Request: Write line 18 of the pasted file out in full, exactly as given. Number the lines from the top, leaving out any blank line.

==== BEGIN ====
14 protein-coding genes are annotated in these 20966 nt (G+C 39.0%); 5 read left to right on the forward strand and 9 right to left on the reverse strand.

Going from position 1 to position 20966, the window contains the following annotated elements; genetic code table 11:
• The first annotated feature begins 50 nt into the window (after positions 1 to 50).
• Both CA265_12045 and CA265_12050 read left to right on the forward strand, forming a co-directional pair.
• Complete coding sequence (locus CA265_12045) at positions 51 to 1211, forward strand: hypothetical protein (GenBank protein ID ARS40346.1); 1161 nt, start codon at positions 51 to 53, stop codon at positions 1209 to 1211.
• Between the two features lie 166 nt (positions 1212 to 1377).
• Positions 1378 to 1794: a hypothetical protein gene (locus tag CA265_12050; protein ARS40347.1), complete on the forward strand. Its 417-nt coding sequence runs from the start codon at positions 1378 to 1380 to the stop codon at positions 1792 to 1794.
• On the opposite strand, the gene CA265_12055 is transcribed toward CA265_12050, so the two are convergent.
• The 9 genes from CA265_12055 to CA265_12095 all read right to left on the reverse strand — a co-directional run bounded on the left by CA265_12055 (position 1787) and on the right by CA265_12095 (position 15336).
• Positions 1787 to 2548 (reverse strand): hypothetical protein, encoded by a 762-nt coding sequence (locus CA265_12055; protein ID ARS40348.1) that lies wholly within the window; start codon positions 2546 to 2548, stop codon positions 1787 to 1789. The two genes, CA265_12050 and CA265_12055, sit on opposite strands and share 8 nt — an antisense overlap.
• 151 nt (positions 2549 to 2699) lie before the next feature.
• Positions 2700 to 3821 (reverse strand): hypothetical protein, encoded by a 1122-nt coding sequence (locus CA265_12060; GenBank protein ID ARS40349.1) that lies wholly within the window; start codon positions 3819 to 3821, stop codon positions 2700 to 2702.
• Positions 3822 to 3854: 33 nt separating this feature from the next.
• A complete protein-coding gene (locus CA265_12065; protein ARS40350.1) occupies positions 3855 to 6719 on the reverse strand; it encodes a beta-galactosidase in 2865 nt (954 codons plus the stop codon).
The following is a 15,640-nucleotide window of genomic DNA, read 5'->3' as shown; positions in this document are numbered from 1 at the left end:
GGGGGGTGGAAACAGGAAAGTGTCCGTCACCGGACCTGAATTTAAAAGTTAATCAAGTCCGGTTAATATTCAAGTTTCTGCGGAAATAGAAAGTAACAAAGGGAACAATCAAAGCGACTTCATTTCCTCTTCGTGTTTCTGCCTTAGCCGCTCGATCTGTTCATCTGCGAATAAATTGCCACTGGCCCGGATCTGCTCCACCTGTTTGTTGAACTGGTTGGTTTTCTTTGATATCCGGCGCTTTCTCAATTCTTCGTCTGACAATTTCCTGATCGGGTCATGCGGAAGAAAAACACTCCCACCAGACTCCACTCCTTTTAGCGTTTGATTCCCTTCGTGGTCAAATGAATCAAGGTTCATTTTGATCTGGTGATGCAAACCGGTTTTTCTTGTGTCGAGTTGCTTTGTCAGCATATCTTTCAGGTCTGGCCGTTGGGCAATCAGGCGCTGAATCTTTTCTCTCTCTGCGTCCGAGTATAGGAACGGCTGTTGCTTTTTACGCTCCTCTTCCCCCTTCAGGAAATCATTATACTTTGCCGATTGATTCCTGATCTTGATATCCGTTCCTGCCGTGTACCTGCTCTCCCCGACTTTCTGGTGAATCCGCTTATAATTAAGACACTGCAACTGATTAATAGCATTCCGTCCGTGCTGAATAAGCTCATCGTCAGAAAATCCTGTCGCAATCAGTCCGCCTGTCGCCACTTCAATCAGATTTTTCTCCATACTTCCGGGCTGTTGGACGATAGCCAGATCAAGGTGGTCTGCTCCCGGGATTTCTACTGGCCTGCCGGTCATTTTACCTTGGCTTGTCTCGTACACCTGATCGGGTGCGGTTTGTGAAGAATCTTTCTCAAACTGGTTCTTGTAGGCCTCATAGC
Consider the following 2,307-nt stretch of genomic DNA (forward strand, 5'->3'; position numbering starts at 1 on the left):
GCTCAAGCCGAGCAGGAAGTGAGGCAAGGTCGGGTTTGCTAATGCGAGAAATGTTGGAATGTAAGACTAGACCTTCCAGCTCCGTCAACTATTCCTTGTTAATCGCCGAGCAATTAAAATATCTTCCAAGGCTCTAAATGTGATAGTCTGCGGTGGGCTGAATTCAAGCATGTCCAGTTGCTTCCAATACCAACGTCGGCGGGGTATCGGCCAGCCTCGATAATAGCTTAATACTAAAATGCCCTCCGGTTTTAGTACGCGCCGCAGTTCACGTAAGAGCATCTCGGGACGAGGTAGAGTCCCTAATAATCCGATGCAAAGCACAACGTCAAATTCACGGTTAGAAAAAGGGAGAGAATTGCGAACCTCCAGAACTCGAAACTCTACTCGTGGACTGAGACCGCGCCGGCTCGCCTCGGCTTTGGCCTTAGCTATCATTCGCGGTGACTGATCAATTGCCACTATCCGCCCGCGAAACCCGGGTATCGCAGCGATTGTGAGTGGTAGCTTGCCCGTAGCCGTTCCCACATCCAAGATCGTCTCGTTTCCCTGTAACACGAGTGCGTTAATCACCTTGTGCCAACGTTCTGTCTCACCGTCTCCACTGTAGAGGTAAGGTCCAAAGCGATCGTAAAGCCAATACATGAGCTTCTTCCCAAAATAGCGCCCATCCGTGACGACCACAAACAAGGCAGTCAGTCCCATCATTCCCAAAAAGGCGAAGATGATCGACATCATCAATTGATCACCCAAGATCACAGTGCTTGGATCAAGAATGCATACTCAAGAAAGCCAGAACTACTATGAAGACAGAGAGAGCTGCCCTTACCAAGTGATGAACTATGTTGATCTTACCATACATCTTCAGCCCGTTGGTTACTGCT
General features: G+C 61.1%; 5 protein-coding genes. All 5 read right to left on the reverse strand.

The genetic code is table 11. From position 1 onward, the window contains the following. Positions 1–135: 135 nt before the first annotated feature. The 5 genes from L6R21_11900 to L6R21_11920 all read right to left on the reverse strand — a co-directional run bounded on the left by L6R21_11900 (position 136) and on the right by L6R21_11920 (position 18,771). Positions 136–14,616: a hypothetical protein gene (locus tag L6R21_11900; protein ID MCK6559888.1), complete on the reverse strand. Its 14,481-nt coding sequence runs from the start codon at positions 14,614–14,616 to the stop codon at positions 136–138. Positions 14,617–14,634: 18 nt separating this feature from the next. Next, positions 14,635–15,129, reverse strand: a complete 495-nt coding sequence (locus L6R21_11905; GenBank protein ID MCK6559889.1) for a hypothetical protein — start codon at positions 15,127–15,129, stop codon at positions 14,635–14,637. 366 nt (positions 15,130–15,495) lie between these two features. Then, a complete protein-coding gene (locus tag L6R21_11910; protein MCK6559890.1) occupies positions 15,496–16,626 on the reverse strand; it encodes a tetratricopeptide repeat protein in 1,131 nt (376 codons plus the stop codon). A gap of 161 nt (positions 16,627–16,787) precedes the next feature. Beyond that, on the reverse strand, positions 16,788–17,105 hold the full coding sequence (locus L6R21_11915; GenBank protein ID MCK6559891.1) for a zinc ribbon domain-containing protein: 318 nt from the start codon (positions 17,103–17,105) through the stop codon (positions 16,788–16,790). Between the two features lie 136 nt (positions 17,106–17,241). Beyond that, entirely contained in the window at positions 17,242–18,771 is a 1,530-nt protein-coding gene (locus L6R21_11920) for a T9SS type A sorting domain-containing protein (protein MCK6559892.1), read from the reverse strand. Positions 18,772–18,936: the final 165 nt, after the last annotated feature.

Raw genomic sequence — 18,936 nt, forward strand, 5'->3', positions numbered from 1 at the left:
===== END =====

GCTCAAGCCGAGCAGGAAGTGAGGCAAGGTCGGGTTTGCTAATGCGAGAAATGTTGGAATGTAAGACTAGACCTTCCAGCTCCGTCAACTATTCCTTGTTAATCGCCGAGCAATTAAAATATCTTCCAAGGCTCTAAATGTGATAGTCTGCGGTGGGCTGAATTCAAGCATGTCCAGTTGCTTCCAATACCAACGTCGGCGGGGTATCGGCCAGCCTCGATAATAGCTTAATACTAAAATGCCCTCCGGTTTTAGTACGCGCCGCAGTTCACGTAAGAGCATCTCGGGACGAGGTAGAGTCCCTAATAATCCGATGCAAAGCACAACGTCAAATTCACGGTTAGAAAAAGGGAGAGAATTGCGAACCTCCAGAACTCGAAACTCTACTCGTGGACTGAGACCGCGCCGGCTCGCCTCGGCTTTGGCCTTAGCTATCATTCGCGGTGACTGATCAATTGCCACTATCCGCCCGCGAAACCCGGGTATCGCAGCGATTGTGAGTGGTAGCTTGCCCGTAGCCGTTCCCACATCCAAGATCGTCTCGTTTCCCTGTAACACGAGTGCGTTAATCACCTTGTGCCAACGTTCTGTCTCACCGTCTCCACTGTAGAGGTAAGGTCCAAAGCGATCGTAAAGCCAATACATGAGCTTCTTCCCAAAATAGCGCCCATCCGTGACGACCACAAACAAGGCAGTCAGTCCCATCATTCCCAAAAAGGCGAAGATGATCGACATCATCAATTGATCACCCAAGATCACAGTGCTTGGATCAAGAATGCATACTCAAGAAAGCCAGAACTACTATGAAGACAGAGAGAGCTGCCCTTACCAAGTGATGAACTATGTTGATCTTACCATACATCTTCAGCCCGTTGGTTACTGCT